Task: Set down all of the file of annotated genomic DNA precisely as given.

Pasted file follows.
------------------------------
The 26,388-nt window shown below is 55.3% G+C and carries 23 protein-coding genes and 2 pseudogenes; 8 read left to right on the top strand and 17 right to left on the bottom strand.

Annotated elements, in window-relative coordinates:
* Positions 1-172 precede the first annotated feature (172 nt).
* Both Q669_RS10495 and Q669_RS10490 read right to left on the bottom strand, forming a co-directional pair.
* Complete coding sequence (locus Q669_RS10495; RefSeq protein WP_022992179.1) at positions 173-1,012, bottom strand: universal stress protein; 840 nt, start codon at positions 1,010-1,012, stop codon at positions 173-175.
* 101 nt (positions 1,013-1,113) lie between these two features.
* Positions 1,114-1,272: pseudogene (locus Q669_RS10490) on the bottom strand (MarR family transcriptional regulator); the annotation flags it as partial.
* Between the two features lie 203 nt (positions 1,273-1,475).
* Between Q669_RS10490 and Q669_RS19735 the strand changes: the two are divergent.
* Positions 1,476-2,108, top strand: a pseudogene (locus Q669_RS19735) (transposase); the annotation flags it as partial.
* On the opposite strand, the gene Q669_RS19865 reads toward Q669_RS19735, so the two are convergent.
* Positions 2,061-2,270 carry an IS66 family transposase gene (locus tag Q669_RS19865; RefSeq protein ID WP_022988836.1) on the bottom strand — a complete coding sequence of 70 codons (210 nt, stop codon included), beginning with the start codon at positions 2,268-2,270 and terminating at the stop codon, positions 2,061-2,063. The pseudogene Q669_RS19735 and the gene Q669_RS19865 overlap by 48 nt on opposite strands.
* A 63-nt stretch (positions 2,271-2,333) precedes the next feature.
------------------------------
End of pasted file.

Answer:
The 26,388-nt window shown below is 55.3% G+C and carries 23 protein-coding genes and 2 pseudogenes; 8 read left to right on the top strand and 17 right to left on the bottom strand.

Annotated elements, in window-relative coordinates:
* Positions 1-172 precede the first annotated feature (172 nt).
* Both Q669_RS10495 and Q669_RS10490 read right to left on the bottom strand, forming a co-directional pair.
* Complete coding sequence (locus Q669_RS10495; RefSeq protein WP_022992179.1) at positions 173-1,012, bottom strand: universal stress protein; 840 nt, start codon at positions 1,010-1,012, stop codon at positions 173-175.
* 101 nt (positions 1,013-1,113) lie between these two features.
* Positions 1,114-1,272: pseudogene (locus Q669_RS10490) on the bottom strand (MarR family transcriptional regulator); the annotation flags it as partial.
* Between the two features lie 203 nt (positions 1,273-1,475).
* Between Q669_RS10490 and Q669_RS19735 the strand changes: the two are divergent.
* Positions 1,476-2,108, top strand: a pseudogene (locus Q669_RS19735) (transposase); the annotation flags it as partial.
* On the opposite strand, the gene Q669_RS19865 reads toward Q669_RS19735, so the two are convergent.
* Positions 2,061-2,270 carry an IS66 family transposase gene (locus tag Q669_RS19865; RefSeq protein ID WP_022988836.1) on the bottom strand — a complete coding sequence of 70 codons (210 nt, stop codon included), beginning with the start codon at positions 2,268-2,270 and terminating at the stop codon, positions 2,061-2,063. The pseudogene Q669_RS19735 and the gene Q669_RS19865 overlap by 48 nt on opposite strands.
* A 63-nt stretch (positions 2,271-2,333) precedes the next feature.